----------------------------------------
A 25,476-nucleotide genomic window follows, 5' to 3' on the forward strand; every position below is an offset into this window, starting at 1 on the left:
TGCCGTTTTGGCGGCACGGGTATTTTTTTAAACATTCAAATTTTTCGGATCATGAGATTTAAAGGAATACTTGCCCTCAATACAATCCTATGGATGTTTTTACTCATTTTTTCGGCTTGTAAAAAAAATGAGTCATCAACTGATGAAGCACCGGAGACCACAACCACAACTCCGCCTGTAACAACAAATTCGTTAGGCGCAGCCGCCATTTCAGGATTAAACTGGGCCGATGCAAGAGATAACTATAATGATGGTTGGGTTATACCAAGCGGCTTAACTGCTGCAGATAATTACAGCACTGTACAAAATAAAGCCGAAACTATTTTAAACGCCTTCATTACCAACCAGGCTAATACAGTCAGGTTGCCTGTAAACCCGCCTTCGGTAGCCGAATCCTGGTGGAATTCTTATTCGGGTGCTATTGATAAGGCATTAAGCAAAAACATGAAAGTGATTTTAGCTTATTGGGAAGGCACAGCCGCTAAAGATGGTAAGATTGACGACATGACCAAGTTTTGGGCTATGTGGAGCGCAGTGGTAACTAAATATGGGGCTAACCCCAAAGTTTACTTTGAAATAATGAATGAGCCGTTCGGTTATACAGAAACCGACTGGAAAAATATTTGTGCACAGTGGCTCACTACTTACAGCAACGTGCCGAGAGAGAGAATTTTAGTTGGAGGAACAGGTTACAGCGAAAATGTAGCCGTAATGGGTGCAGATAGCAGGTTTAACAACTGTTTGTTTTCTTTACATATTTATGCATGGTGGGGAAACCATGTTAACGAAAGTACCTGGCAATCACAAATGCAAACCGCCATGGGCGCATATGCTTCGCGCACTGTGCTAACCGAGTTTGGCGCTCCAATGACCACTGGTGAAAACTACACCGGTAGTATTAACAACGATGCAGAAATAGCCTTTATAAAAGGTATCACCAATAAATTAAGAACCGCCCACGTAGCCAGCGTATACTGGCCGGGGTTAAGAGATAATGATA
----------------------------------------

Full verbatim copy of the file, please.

A 25,476-nucleotide genomic window follows, 5' to 3' on the forward strand; every position below is an offset into this window, starting at 1 on the left:
TGCCGTTTTGGCGGCACGGGTATTTTTTTAAACATTCAAATTTTTCGGATCATGAGATTTAAAGGAATACTTGCCCTCAATACAATCCTATGGATGTTTTTACTCATTTTTTCGGCTTGTAAAAAAAATGAGTCATCAACTGATGAAGCACCGGAGACCACAACCACAACTCCGCCTGTAACAACAAATTCGTTAGGCGCAGCCGCCATTTCAGGATTAAACTGGGCCGATGCAAGAGATAACTATAATGATGGTTGGGTTATACCAAGCGGCTTAACTGCTGCAGATAATTACAGCACTGTACAAAATAAAGCCGAAACTATTTTAAACGCCTTCATTACCAACCAGGCTAATACAGTCAGGTTGCCTGTAAACCCGCCTTCGGTAGCCGAATCCTGGTGGAATTCTTATTCGGGTGCTATTGATAAGGCATTAAGCAAAAACATGAAAGTGATTTTAGCTTATTGGGAAGGCACAGCCGCTAAAGATGGTAAGATTGACGACATGACCAAGTTTTGGGCTATGTGGAGCGCAGTGGTAACTAAATATGGGGCTAACCCCAAAGTTTACTTTGAAATAATGAATGAGCCGTTCGGTTATACAGAAACCGACTGGAAAAATATTTGTGCACAGTGGCTCACTACTTACAGCAACGTGCCGAGAGAGAGAATTTTAGTTGGAGGAACAGGTTACAGCGAAAATGTAGCCGTAATGGGTGCAGATAGCAGGTTTAACAACTGTTTGTTTTCTTTACATATTTATGCATGGTGGGGAAACCATGTTAACGAAAGTACCTGGCAATCACAAATGCAAACCGCCATGGGCGCATATGCTTCGCGCACTGTGCTAACCGAGTTTGGCGCTCCAATGACCACTGGTGAAAACTACACCGGTAGTATTAACAACGATGCAGAAATAGCCTTTATAAAAGGTATCACCAATAAATTAAGAACCGCCCACGTAGCCAGCGTATACTGGCCGGGGTTAAGAGATAATGATA